Tips to stopping a cold in its tracks - KTTC Rochester, Austin, Mason City News, Weather and Sports

Tips to stopping a cold in its tracks


ROCHESTER, Minn. (KTTC) -- It's about that time of the year when you or friends and co-workers start to feel a little under the weather, so is there a way to stop someone else's cold dead in its tracks before it gets to you?

It usually starts with the words nobody wants to hear. There must be something going around.

"The cold season seems to start in the fall, when people are congregating. School is the class ice example of that and then it carries on through the winter months and really doesn't taper off until the March timeframe," said Dr, Philip Hagen of Mayo Clinic

There are supplements out there such as airborne or herbs and minerals including zinc and echinacea that could potentially shorten the life of a cold.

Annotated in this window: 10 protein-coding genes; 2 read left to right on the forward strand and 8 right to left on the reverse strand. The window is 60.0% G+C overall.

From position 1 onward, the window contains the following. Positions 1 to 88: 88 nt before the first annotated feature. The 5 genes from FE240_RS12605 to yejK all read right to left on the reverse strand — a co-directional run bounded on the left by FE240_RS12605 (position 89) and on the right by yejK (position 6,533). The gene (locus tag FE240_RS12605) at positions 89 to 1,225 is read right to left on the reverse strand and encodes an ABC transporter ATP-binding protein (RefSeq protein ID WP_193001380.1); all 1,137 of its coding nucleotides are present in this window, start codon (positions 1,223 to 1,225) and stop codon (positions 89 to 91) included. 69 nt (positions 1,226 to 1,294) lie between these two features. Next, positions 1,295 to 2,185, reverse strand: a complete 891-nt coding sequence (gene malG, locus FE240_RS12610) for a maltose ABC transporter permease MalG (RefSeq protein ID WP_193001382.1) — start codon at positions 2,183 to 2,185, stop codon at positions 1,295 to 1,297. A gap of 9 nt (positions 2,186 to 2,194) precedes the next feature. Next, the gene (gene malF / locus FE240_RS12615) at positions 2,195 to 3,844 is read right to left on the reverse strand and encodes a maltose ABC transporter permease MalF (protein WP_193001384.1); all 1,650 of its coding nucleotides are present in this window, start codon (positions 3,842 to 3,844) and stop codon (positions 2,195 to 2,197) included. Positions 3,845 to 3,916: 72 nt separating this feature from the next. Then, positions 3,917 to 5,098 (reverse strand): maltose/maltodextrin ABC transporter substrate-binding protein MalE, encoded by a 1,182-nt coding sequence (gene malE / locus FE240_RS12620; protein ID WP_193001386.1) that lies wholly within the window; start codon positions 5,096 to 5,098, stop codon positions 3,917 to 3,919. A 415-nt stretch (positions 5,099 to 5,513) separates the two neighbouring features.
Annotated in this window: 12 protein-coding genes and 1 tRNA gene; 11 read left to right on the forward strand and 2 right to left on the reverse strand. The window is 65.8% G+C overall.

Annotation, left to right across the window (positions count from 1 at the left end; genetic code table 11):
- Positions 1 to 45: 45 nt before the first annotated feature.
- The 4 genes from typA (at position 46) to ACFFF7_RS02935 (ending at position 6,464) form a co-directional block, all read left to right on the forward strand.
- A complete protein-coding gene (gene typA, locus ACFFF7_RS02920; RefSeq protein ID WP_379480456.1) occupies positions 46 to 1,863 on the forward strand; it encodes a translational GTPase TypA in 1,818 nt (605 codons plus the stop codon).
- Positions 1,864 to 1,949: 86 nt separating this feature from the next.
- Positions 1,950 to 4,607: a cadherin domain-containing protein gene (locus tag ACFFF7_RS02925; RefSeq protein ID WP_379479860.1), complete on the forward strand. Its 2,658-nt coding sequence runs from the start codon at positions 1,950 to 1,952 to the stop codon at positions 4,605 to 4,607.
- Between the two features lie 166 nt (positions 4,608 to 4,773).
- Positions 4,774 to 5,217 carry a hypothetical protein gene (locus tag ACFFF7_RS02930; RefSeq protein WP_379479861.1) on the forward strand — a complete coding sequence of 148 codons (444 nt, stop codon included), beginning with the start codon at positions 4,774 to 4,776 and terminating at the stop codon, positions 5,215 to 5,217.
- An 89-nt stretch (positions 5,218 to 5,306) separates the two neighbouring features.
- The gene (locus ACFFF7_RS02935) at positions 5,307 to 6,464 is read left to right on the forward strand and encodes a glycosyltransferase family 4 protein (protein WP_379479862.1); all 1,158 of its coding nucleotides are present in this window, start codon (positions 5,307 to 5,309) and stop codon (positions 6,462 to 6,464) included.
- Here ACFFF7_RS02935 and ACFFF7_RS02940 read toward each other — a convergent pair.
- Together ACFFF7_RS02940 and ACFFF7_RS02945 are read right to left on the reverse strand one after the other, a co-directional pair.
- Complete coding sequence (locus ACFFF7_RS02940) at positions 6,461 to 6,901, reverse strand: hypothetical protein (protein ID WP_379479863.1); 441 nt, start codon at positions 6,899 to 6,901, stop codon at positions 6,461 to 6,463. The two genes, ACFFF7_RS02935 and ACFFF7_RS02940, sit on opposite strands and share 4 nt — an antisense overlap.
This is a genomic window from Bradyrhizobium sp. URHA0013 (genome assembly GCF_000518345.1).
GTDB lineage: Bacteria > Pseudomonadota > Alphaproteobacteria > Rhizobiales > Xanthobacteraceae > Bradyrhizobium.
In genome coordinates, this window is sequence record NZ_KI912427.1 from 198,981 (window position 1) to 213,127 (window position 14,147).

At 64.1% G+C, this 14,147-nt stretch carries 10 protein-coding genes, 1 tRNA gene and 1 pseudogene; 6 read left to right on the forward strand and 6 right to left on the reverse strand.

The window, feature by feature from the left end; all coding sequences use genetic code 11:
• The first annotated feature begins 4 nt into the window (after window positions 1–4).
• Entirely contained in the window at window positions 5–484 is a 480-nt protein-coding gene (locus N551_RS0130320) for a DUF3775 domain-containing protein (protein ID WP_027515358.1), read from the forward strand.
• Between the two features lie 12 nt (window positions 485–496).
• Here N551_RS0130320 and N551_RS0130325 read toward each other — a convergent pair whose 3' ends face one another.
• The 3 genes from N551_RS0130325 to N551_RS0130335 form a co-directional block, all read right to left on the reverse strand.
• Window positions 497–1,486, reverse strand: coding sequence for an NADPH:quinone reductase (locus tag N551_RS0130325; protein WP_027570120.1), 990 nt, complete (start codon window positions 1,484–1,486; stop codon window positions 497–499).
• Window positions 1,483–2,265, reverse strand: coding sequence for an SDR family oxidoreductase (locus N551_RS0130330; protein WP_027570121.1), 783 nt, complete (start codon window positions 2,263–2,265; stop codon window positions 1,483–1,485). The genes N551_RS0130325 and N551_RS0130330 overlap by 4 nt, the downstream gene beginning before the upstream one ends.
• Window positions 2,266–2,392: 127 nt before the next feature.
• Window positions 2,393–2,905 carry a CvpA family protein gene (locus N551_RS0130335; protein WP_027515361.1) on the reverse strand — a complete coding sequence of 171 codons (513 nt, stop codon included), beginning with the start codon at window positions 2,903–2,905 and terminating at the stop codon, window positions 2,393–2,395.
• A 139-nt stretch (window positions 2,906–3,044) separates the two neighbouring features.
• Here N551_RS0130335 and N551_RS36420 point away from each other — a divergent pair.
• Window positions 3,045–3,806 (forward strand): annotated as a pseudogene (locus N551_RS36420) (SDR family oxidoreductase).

"My rule of thumb is if you want to use zinc there's some reasonable science behind it, but I would not spray it in the nose or put it in the nose because it can cause side effects, especially loss of the sense of smell,"  said Hagen

So what about if your co-workers around you get sick, by that point it seems inevitable that that cold is coming your way. Is there a way of stopping it.

"We don't have enough good information to say we've got something that works for prevention. Zinc has been used in some long term studies and seems like it prevents some colds in some people. It is true if you want to use something like a zinc lozenge for your cold that the key time to take it is within the first 24 hours of symptoms," Hagen explained

But there could be some side effects you take something like zinc without being sick.

"If you're feeling well and then you take zinc, about 1 in 2 people get side effects from the zinc, nausea or metallic taste in the mouth. Even something as simple as Vitamin C can have side effects too and so I guess I'm a bigger fan of eating foods that have high Vitamin C contents like fresh fruits like oranges then I am in taking a supplement," said Hagen


Maybe adding more weight to the phrase an apple a day keeps the doctor away.

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